Peh, zayin, reish, kuf, shin, beit, an acronym for: Lottery [payis], as a new lottery is performed on that day to determine which priests will sacrifice the offerings that day, and the order established on Sukkot does not continue; the blessing of time [zeman]: Who has given us life, sustained us, and brought us to this time, is recited just as it is recited at the start of each Festival; Festival [regel], as it is considered a Festival in and of itself and there is no mitzva to reside in the sukka (see Tosafot); offering [korban], as the number of offerings sacrificed on the Eighth Day is not a continuation of the number offered on Sukkot but is part of a new calculation; song [shira], as the Psalms recited by the Levites as the offerings were sacrificed on the Eighth Day are not a continuation of those recited on Sukkot; blessing [berakha], as the addition to the third blessing of Grace after Meals and in the Amida prayer (see Tosafot) is phrased differently than the addition recited on Sukkot.
אבל לענין תשלומין תשלומין דראשון הוא דהא תנן מי שלא חג ביום טוב הראשון של חג חוגג והולך כל הרגל כולו ויום טוב האחרון של חג
However, despite all these differences, with regard to compensation for failure to sacrifice the Festival offerings at the earliest opportunity, everyone agrees that it is a day of compensation for obligations not met during the first Festival, as didn’t we learn in the mishna: One who did not celebrate on the first Festival day of Sukkot by sacrificing the Festival offering may celebrate and sacrifice the Festival offering throughout the whole Festival in its entirety, including the last Festival day of the festival of Sukkot. Apparently, the Eighth Day of Assembly is considered the last Festival day of Sukkot and is appended to it with regard to its obligations.
ואימא עצרת דפרישת שבעה ליום אחד הוא א"ר אבא דנין פר אחד ואיל אחד מפר אחד ואיל אחד לאפוקי עצרת דשני אילים נינהו
The Gemara challenges further: And say that the priest should be sequestered before the festival of Shavuot, which is a Festival preceded by weekdays, as there too it is a matter of sequestering of seven days for one day. Rabbi Abba said: There is a distinction between the inauguration and Shavuot, as one derives an instance where the obligatory offering is one bull and one ram, Yom Kippur, from an instance where the obligatory offering is one bull and one ram, the inauguration, to the exclusion of Shavuot, when they are two rams that are offered.
הניחא למאן דאמר יום הכפורים איל אחד הוא אלא למ"ד שני אילים נינהו מאי איכא למימר דתניא רבי אומר איל אחד הוא האמור כאן הוא האמור בחומש הפקודים ר' אליעזר בר' שמעון אומר שני אילים הם אחד האמור כאן ואחד האמור בחומש הפקודים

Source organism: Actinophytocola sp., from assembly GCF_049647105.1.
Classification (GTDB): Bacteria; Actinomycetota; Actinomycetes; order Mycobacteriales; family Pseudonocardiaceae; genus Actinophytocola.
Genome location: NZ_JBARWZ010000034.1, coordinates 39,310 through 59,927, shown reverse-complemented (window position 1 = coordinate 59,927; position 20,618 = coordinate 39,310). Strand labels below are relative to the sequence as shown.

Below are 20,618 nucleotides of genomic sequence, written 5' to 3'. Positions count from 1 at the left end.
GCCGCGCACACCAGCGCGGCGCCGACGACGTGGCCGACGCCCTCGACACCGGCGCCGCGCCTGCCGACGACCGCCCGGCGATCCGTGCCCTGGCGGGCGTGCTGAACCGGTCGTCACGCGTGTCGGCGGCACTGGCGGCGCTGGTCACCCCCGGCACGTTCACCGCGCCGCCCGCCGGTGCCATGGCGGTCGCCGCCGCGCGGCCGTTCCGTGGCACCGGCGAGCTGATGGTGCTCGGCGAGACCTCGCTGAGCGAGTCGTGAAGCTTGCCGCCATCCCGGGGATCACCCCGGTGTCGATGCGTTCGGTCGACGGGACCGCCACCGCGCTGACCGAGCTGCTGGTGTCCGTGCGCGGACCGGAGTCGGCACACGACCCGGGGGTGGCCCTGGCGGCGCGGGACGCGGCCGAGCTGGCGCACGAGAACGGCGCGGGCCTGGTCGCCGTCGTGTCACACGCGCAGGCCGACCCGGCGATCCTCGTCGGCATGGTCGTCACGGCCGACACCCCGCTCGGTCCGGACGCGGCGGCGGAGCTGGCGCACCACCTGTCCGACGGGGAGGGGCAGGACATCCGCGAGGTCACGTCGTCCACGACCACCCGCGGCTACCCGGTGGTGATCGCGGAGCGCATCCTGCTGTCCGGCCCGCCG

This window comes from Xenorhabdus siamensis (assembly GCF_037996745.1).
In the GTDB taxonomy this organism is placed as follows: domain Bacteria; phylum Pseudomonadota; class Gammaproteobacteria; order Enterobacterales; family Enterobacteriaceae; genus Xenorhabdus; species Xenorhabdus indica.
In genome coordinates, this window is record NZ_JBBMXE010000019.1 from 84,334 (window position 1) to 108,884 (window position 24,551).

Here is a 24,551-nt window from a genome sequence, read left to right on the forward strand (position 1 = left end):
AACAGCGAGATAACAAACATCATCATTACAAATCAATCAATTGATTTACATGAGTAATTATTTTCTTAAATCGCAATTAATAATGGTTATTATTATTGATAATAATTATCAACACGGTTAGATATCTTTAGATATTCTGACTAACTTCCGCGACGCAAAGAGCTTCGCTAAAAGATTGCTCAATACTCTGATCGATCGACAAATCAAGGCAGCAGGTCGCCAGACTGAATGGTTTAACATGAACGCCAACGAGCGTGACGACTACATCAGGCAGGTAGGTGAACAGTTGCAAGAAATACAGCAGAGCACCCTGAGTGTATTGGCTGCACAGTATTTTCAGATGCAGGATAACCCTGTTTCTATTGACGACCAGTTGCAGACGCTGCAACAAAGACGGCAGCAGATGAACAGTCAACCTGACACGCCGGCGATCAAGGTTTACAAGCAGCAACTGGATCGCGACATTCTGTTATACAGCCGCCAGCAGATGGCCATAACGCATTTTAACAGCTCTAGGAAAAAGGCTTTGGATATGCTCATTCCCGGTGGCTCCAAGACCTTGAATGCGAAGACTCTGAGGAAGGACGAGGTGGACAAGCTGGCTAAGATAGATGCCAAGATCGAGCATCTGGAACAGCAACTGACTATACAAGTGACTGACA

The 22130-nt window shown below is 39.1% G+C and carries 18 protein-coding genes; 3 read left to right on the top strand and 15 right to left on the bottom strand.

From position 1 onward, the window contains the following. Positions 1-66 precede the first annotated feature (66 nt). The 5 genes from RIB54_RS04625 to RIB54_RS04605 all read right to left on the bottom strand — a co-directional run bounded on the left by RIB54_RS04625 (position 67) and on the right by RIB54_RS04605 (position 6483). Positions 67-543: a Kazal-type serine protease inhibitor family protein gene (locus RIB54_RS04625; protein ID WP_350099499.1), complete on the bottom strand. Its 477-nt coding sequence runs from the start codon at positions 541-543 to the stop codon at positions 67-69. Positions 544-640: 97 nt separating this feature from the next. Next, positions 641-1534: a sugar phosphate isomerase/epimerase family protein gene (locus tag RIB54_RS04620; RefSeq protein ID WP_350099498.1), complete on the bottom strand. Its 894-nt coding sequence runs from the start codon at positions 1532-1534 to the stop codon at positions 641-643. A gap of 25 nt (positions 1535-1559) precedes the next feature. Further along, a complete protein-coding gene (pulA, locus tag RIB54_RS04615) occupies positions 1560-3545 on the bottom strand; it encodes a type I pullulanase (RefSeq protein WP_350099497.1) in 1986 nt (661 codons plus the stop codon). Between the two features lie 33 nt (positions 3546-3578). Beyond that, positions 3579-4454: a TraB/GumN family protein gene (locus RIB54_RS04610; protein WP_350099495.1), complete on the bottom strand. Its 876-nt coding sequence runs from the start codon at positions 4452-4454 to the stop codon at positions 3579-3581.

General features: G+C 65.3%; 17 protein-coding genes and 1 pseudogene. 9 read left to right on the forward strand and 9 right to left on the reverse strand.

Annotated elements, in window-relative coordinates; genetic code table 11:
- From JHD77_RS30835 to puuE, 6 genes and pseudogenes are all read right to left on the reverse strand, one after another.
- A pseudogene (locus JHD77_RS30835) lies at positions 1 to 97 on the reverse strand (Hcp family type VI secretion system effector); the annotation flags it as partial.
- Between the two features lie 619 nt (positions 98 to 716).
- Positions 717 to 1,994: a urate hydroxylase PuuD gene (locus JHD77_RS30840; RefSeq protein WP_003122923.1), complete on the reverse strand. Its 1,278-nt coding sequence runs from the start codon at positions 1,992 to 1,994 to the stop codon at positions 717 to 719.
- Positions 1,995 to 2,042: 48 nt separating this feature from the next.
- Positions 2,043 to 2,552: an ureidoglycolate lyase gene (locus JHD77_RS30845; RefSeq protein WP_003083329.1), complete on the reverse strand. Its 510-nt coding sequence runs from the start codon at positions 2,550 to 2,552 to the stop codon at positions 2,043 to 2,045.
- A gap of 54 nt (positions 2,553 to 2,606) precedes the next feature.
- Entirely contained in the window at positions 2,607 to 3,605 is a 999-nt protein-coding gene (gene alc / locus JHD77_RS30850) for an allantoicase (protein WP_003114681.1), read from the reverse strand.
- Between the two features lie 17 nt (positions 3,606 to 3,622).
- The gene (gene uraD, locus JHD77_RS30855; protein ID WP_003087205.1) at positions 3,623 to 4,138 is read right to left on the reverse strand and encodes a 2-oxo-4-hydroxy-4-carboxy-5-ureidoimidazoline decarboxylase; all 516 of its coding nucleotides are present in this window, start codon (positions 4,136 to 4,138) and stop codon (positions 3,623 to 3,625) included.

The Gemara challenges: This works out well according to the one who said that the obligatory offering on Yom Kippur is one ram; however, according to the one who said that they are two rams that are sacrificed on Yom Kippur, what is there to say? According to that opinion, Yom Kippur is not comparable to the inauguration. As it was taught in a baraita: Rabbi Yehuda HaNasi says: One ram is the one that is mentioned here; as it is written: “With this Aaron will come into the Sanctuary, with a young bull for a sin-offering and a ram for a burnt-offering” (Leviticus 16:3), and it is the same one that is mentioned in the book of Numbers: “And on the tenth day of the seventh month you will have a sacred gathering when you will afflict your souls; you will not do any labor, and you will offer a burnt-offering to the Lord for a sweet aroma: One young bull, one ram…” (Numbers 29:7–8). Rabbi Eliezer, son of Rabbi Shimon, says: They are two rams offered on Yom Kippur, one mentioned here in the book of Leviticus and one mentioned in the book of Numbers.
אפילו תימא ר"א בר' שמעון התם חד לחובת היום וחד למוספין לאפוקי עצרת דתרוייהו חובת היום נינהו
The Gemara rejects this solution: Even if you say that it is in accordance with the opinion of Rabbi Eliezer, son of Rabbi Shimon, and two rams are brought on Yom Kippur, a distinction remains between Yom Kippur and Shavuot. There, with regard to Yom Kippur, one ram, mentioned in the book of Leviticus, is for the obligation of the day, the atonement of Yom Kippur; and one ram, mentioned in the book of Numbers, is for the additional offerings. This is to the exclusion of the halakha with regard to Shavuot, where both rams are obligations of the day. Therefore, there is no basis for deriving the halakha with regard to Shavuot from the inauguration.
ואימא ראש השנה דפרישת שבעה ליום אחד הוא א"ר אבהו דנין פר ואיל שלו מפר ואיל שלו לאפוקי עצרת וראש השנה דציבור נינהו הניחא למ"ד קח לך משלך
The Gemara asks: And say that the requirement derived is to sequester the priest prior to Rosh HaShana, as there, too, it is sequestering of seven days for one day. The days before Rosh HaShana are weekdays, and as in the inauguration, a bull and a ram are sacrificed. Rabbi Abbahu said that this too is rejected: One derives a bull and a ram that the High Priest brings from his own property on Yom Kippur from a bull and a ram that Aaron brought from his own property at the inauguration. This is to the exclusion of Shavuot and Rosh HaShana, when the bull and the ram sacrificed are from community property and not owned by the priest. The Gemara asks: This works out well according to the one who said that every time the Torah utilizes the phrase: Take you, it means from your own property,